Some genres, particularly in academic writing, are well known and defined, e.g. essay, reflection paper, journal article etc., but library genres are not necessarily so well known and defined.
Deel cited Anderson (2009) and the two library genres as 1) The materials housed within information systems (e.g. ebooks, journal articles, newspaper articles etc.) and 2) The information systems themselves (e.g. discovery systems, databases, digital archives etc.)
Deel’s point was that we ask the students to use these genres, but we hardly ever talk about them as genres. We don’t spend enough time on this, and we tend to stop too “early” in the process; we talk about sources and teach students to find it, but we don’t talk about genres. This means that we also don’t talk about the complexity of information and we don’t talk about the information systems themselves. Deel highly praised Burkholder (2010) for addressing this issue.
There is a model for teaching genre, and Deel presented this:
The idea is to start with the simplest form, teaching a particular genre and then progressing to the next levels. Teaching a particular genre is usually quite easy, it doesn’t necessarily take long and it can be particularly useful for those who have little or no previous knowledge on the genre and for students with English as a second language. However, genre is contextual and can become meaningless if you teach out of context. Deel gave an example of teaching a genre, when used in a library setting:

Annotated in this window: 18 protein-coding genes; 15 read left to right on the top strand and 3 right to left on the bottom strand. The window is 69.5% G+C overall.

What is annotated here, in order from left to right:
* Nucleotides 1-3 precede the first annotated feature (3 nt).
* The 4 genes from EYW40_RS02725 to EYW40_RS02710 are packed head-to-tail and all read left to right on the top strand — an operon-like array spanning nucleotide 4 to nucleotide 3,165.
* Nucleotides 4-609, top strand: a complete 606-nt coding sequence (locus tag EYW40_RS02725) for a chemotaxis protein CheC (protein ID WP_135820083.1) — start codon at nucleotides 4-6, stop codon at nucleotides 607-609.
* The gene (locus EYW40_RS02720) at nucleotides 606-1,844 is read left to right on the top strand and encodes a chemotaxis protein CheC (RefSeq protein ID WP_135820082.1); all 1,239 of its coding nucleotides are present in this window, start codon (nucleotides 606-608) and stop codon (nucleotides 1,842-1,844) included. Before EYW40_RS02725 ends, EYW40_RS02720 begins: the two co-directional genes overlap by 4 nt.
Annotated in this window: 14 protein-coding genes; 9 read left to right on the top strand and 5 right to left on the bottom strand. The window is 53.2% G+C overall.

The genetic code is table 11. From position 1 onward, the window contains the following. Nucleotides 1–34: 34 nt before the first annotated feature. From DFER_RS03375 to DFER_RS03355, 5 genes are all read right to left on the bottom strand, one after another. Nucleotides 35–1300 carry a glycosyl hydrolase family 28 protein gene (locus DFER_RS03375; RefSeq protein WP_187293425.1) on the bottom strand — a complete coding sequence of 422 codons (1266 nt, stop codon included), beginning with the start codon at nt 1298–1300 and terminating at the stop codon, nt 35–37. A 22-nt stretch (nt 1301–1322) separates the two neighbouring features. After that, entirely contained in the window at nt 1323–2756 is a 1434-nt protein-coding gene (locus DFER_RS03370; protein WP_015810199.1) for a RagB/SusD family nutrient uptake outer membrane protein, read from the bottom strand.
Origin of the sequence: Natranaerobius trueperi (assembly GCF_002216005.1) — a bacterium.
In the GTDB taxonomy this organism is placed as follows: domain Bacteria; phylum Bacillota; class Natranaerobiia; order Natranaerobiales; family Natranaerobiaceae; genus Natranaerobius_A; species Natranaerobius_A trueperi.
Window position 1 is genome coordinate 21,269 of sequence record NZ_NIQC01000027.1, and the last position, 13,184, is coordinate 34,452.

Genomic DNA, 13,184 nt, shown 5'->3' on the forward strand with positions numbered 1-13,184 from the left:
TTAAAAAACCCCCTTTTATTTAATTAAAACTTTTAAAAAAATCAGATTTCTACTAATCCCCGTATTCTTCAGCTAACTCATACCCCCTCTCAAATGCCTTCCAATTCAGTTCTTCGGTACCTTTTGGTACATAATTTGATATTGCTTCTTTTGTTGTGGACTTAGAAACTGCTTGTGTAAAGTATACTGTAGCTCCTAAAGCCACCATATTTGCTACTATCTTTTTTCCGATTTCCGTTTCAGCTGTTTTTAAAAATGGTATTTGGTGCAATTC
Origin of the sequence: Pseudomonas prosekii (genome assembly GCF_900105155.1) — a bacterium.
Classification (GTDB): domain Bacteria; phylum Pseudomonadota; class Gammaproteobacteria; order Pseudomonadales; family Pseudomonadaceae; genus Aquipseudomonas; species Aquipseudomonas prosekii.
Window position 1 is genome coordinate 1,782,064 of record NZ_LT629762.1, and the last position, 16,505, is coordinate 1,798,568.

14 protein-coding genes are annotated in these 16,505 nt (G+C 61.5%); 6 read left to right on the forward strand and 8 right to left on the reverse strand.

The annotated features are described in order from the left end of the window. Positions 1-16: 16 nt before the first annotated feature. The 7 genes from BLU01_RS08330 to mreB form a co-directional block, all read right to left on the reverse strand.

When we move on to genre awareness, the idea is not that students should be able to reproduce a technique or a genre, but to make them aware of possibilities and limitations. This also applies within the library setting. Let’s say that the students need genre awareness to be able to decide whether to use the library catalogue or a database in a particular setting. The following example was used:
Deel also cited Amy Devitt (2014) several times. It is written for an academic writing class, but there is much there that can easily be applied to information literacy:
Burkholder, J. M. (2010). Redefining sources as social acts: Genre theory in information literacy instruction. Library Philosophy and Practice, 2010(AUG), 1-11.
Devitt, A. (2014). Genre pedagogies. A guide to composition pedagogies, 146-162.
Apologies for the long blog post. But.. Wow, this was a busy day at the conference. I had, of course, had a full day at work before the conference day started (due to the time difference), and I was totally exhausted after these sessions. But oh.. there was so much good content that I felt elated and happy even though I was so tired. What a lovely, lovely conference LOEX is!